This data is fused with the aircraft’s position as derived from its navigation equipment and sent from each aircraft across their standard communications links to a central computer housing the CESMO software. Once the data arrives, CESMO computes the point where the LOBs from each RWR meet based on the aircraft’s position which will be where the radar is located. The cool thing about CESMO is that it employs Electronic Intelligence (ELINT) from RWRs and ESMs already on the aircraft.

Once the CESMO software ascertains the radar’s location it will retransmit this to other friendly aircraft at risk of detection from that radar. The radar can then be avoided, or engaged with kinetic, electronic and/or cyberattack. CESMO information is sent back out across the same standard communications links. CESMO data is carried across standard very/ultra-high frequency (30 megahertz to three gigahertz) links and tactical datalinks like NATO’s Link-16. Traffic is carried in IP (Internet Protocol) format messages absorbing under 16 kilobits-per-second of bandwidth. Furthermore, CESMO is a node-less network as there is no single, central point of control. Should one platform sharing its ELINT be lost this will not cause the loss of the CESMO network or its data.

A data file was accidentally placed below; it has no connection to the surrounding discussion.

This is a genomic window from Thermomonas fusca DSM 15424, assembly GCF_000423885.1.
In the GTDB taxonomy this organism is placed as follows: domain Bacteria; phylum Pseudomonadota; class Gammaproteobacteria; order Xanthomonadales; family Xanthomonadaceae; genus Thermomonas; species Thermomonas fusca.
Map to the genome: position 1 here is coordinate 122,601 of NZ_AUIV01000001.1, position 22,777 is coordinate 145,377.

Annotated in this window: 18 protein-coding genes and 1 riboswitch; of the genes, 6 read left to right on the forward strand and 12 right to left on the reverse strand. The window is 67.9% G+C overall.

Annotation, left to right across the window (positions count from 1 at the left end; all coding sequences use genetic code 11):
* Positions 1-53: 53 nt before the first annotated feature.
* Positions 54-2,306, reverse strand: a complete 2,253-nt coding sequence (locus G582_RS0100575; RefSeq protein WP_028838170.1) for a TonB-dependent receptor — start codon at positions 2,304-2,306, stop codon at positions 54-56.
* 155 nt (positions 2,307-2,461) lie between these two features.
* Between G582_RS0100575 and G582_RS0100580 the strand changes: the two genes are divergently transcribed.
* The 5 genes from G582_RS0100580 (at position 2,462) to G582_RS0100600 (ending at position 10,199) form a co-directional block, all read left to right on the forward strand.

New Message Formats

New information regarding CESMO came to light during the 2023 Association of Old Crows’ Electronic Warfare Europe conference, held in Bonn, western Germany between 15th and 17th May. Delegates were told that new messaging standards were in development to expand CESMO’s functionality. Plans are afoot to widen the remit of the data shared across a CESMO network. This will include the adoption of new message formats covering electronic attack and Emission Control (EMCON) information. Tactical messages could be carried by the network with information on how an emitter is to be engaged. Similarly, EMCON messages could be shared on frequencies off limits for electronic attack. NATO sources close to CESMO told delegates that these messaging standards could be available in circa twelve months.

Making Space

These new message formats will expand CESMO’s capabilities yet further while alleviating the EW burden on other networks. Link-16 remains the standard track and tactical information TDL used by NATO and allied nations for air operations. It handles tactical EW traffic, typically the J14 and J14.0 series messages. These messages share emitter parametric information and EW control coordination respectively. Parametric information relates to the characteristics of radar emissions in the locale of the operation. However, Link-16 is not designed exclusively to handle EW information. CESMO, on the other hand, is. Offloading some of Link-16’s EW burden onto CESMO frees up space on the former which is always in high demand during air operations. Something which can only be good thing.

by Dr. Thomas Withington